Alex Lawsen is an advisor at 80,000hours who has released an Introduction to Forecasting. We discuss pitfalls that happen when forecasting AI progress, why you cannot just update all the way (discussed in my latest episode with Connor Leahy) and how to develop your own inside views about AI Alignment.
Below are some highlighted quotes from our conversation (available on Youtube, Spotify, Google Podcast, Apple Podcast). For the full context for each of these quotes, you can find the accompanying transcript.
"There are some situations where all of the positive evidence you get is going to be in the same direction, and then the negative evidence you get is nothing happens. And so, ideally, what you do in this case is every day that nothing happens, you make a tiny update in one direction. And then every few weeks or every few months, something big happens and you make an update in the other direction. And if that is the case, maybe what you'll see is people just... they forget to do the small downwards updates and then they do the big updates every time something happens. And I think if you do the Connor thing of seeing... Well, I'm not too sure this is the Connor thing. But if you see four updates and they're all in the same direction and then you go like, 'Oh, man, everything's going the same direction. I need to be really confident stuff going that direction.' Then every day something doesn't happen, your downwards update needs to be pretty big. If you're expecting massive progress, then a week going by and nothing happening is actually big evidence for you."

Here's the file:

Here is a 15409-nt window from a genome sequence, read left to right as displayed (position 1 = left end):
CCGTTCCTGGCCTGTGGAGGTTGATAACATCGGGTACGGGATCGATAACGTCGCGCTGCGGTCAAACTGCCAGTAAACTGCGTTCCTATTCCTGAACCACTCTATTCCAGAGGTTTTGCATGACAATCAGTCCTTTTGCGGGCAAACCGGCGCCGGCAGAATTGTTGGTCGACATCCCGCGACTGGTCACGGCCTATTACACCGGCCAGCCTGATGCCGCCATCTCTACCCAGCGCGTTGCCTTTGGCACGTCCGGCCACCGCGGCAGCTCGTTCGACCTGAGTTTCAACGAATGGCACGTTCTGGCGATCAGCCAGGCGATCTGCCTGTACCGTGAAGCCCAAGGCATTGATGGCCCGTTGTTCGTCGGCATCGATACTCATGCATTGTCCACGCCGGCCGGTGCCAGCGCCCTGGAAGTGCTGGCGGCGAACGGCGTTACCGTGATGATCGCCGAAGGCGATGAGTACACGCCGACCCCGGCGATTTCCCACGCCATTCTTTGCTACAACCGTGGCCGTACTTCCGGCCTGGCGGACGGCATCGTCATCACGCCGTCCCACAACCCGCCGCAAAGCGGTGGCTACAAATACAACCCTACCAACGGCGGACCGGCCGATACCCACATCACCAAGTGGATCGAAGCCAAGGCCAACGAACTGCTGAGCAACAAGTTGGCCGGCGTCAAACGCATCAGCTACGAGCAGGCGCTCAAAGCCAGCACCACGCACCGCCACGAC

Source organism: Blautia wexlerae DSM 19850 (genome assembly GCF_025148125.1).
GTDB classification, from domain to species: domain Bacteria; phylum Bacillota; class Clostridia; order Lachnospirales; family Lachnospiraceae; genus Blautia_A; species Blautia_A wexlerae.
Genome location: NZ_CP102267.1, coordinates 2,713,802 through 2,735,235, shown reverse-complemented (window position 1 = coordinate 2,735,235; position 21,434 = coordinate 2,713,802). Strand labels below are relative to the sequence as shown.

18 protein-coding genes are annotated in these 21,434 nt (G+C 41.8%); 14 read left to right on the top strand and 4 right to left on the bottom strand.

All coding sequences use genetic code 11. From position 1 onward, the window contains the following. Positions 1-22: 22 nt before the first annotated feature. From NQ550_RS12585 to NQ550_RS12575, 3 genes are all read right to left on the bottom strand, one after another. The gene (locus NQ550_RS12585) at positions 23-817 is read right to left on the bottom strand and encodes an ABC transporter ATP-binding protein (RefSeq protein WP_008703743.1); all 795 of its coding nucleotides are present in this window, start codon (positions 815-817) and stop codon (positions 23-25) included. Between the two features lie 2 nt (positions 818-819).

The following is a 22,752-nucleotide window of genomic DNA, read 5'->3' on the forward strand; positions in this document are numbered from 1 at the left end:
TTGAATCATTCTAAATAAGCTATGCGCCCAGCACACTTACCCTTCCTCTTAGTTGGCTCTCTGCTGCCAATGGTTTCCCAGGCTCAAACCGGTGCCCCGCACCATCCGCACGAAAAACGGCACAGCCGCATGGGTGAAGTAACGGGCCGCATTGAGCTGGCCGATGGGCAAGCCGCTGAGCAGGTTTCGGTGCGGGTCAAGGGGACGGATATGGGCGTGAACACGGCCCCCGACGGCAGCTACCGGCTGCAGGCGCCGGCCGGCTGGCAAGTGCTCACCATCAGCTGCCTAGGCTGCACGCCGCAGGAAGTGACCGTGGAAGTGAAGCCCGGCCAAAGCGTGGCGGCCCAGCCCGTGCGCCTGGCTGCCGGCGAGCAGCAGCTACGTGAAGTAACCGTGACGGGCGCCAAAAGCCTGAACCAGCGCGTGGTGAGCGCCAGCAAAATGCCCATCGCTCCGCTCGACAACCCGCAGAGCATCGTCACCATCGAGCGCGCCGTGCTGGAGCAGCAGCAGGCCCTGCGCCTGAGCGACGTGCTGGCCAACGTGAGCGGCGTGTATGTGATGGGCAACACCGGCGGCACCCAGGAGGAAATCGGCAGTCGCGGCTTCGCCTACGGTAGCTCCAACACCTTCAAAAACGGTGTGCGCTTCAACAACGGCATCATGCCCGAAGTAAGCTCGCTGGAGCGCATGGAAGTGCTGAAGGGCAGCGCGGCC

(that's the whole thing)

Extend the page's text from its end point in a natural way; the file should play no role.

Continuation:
"One hypothesis you might have which I think a friend of mine falsified, is 'a whole bunch of people saw these results. These results were all over Twitter, it was impressive. Chinchilla was impressive, PaLM was impressive'. So, you might think, 'Oh, well, a bunch of new people who haven't made timelines forecasts before are going to jump on this Metaculus question and they're going to make predictions.' And so, you can test this, right. You can look at how the median changed among predictors who had already predicted on the question and that median dropped too."
"I think there was a class of skepticism about safety or skepticism about AGI, which goes something like this, 'In general, you should use reference classes to determine your forecasts.' What this means roughly translated, is you should predict things to carry on roughly how they are. And then people say, 'Things carrying on roughly how they are doesn’t look like we get AI takeover and everyone dropping dead' so you should have a very high burden of proof for the step by step arguments, logical arguments, in order to claim we are going to get something wild like AGI in the next few decades. And I think a really strong response to this line of argument is to say, 'What do you mean everything continues as normal means we don’t get anything weird?' 'Everything continues as normal' means we should look at curves and different things and expect them to carry on smoothly. And if you look at curves and a bunch of different things and expect them to carry on smoothly, you get really weird behavior pretty quickly."
"Curve fitting to economic growth models is not sufficient reason to believe that on its own. You can then look at the development of AGI and predict that happens by 2050 and then you can say, 'Wow, economic stuff’s going to go wild after that point.' But then the reason you’re saying that is because of a combination of facts, including actually having a gears level model of what’s happening... The growth models are, in my view, sufficient to say you should look at the next few decades carefully and see what’s going on, but are not sufficient on their own to allow you to confidently predict what will happen."